In 1863, when the U.S. was torn apart by the Civil War, Henry Wordsworth Longfellow wrote a poem out of this kind of hope. He had just lost his wife in an accident, and then, without his permission, his son signed up for the war and was severely wounded in battle. Bereft and fearful, Longfellow wrote a poem that later became a Christmas carol you probably know. It begins, “I heard the bells on Christmas Day/their old familiar carol play,/ and wild and sweet /the words repeat,/ of peace on earth, goodwill to men!”
Most of the time when you hear this carol sung, you don’t hear the middle stanzas of the poem, which reflects explicitly the reality of the war. Longfellow writes,
“It was as if an earthquake rent
The hearth-stones of a continent,
And made forlorn
The households born
Of peace on earth, good-will to men!
His sorrow for his country and his family has shaken his faith. He continues,
And in despair I bowed my head;
“There is no peace on earth,” I said;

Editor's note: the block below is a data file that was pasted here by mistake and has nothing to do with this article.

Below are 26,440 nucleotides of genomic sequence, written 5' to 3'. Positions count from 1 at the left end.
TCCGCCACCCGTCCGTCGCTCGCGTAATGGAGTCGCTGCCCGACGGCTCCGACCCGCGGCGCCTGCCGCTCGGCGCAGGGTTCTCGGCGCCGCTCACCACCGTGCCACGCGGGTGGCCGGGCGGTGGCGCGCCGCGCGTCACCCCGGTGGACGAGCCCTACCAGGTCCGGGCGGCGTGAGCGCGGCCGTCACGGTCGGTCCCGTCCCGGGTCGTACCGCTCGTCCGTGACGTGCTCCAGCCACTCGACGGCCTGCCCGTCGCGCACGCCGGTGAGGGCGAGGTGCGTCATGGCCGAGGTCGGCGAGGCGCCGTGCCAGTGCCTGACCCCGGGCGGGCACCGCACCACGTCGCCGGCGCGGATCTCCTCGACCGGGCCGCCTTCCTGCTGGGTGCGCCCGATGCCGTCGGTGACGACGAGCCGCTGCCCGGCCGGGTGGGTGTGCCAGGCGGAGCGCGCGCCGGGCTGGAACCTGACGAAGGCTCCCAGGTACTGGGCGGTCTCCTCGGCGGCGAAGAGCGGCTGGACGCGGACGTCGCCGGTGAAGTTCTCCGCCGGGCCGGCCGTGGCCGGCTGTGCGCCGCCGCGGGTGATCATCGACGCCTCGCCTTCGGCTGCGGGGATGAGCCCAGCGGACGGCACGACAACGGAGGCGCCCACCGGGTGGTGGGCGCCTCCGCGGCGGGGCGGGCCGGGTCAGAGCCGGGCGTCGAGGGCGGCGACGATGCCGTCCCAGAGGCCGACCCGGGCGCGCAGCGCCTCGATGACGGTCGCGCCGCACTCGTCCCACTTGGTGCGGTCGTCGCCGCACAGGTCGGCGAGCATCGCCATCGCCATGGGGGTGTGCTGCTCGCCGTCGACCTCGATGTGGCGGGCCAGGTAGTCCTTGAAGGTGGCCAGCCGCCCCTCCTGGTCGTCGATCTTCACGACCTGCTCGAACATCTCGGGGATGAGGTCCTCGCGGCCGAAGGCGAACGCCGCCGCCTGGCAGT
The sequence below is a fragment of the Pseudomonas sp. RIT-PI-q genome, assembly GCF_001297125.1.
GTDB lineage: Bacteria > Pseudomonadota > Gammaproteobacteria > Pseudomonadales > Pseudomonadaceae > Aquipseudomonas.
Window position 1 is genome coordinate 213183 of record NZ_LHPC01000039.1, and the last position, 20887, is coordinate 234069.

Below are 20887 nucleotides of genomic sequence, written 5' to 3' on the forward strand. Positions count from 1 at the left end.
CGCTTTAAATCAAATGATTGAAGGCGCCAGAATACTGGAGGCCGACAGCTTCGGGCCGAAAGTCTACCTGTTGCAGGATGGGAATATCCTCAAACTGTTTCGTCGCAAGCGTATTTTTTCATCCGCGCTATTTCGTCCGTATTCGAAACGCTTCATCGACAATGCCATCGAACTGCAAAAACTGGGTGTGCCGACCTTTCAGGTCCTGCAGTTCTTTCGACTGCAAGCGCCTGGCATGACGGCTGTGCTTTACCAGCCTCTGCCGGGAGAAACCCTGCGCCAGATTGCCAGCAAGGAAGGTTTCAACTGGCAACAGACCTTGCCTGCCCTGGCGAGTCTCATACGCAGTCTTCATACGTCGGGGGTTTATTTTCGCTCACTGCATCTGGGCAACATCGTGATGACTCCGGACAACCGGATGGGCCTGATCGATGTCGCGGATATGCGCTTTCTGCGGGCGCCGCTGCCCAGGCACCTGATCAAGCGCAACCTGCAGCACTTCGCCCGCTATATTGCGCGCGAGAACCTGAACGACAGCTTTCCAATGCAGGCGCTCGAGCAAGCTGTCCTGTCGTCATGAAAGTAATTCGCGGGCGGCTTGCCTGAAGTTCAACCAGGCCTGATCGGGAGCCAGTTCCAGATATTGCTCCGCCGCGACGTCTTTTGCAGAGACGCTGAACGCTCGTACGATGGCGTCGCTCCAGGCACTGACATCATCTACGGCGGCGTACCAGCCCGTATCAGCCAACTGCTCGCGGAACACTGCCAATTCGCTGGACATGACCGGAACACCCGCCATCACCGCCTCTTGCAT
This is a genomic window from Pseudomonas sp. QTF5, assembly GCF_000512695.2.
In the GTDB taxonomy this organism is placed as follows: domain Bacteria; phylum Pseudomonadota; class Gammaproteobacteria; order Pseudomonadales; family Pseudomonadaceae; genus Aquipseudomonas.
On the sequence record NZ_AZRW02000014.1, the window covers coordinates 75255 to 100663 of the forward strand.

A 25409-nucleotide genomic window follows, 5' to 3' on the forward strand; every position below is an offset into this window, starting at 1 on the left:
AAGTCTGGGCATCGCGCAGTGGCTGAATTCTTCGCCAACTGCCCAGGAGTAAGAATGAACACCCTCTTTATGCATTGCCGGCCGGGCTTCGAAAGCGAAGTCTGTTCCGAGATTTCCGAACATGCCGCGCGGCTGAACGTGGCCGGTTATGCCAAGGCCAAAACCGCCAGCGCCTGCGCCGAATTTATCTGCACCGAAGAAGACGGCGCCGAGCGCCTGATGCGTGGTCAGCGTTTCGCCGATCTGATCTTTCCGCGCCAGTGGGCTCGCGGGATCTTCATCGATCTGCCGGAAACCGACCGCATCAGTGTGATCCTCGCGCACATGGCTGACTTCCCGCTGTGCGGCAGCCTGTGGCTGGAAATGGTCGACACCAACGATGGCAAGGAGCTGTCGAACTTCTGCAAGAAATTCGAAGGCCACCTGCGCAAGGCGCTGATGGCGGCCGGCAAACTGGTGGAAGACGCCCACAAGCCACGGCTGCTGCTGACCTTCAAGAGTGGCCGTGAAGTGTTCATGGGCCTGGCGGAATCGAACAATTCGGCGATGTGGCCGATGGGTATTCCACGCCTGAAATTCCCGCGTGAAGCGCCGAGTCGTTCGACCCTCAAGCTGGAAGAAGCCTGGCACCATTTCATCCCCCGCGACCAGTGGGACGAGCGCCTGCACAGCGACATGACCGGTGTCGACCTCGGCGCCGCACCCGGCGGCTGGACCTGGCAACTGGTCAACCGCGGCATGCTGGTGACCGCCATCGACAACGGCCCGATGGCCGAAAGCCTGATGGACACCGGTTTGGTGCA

“For hate is strong,
And mocks the song
Of peace on earth, good-will to men!”
But Longfellow’s poem doesn’t end with despair. Something about the bells catches his attention. It’s as if they’re heralding a coming future, one he can just barely believe in but which he clings to with all his strength. He writes,
“Then pealed the bells more loud and deep:
“God is not dead, nor doth He sleep;
The Wrong shall fail,
The Right prevail,
With peace on earth, good-will to men.”
This is fierce, insistent hope. In spite of everything, in spite of the war and the loss and the grief, Longfellow looks to the future and claims, the wrong shall fail, the right prevail. This is hope as resistance, hope that is stirred up by the sound of church bells ringing, or the sound of a congregation singing, or the sight of candles burning in the dark night, or by the name of the Christ Child who is himself a promise.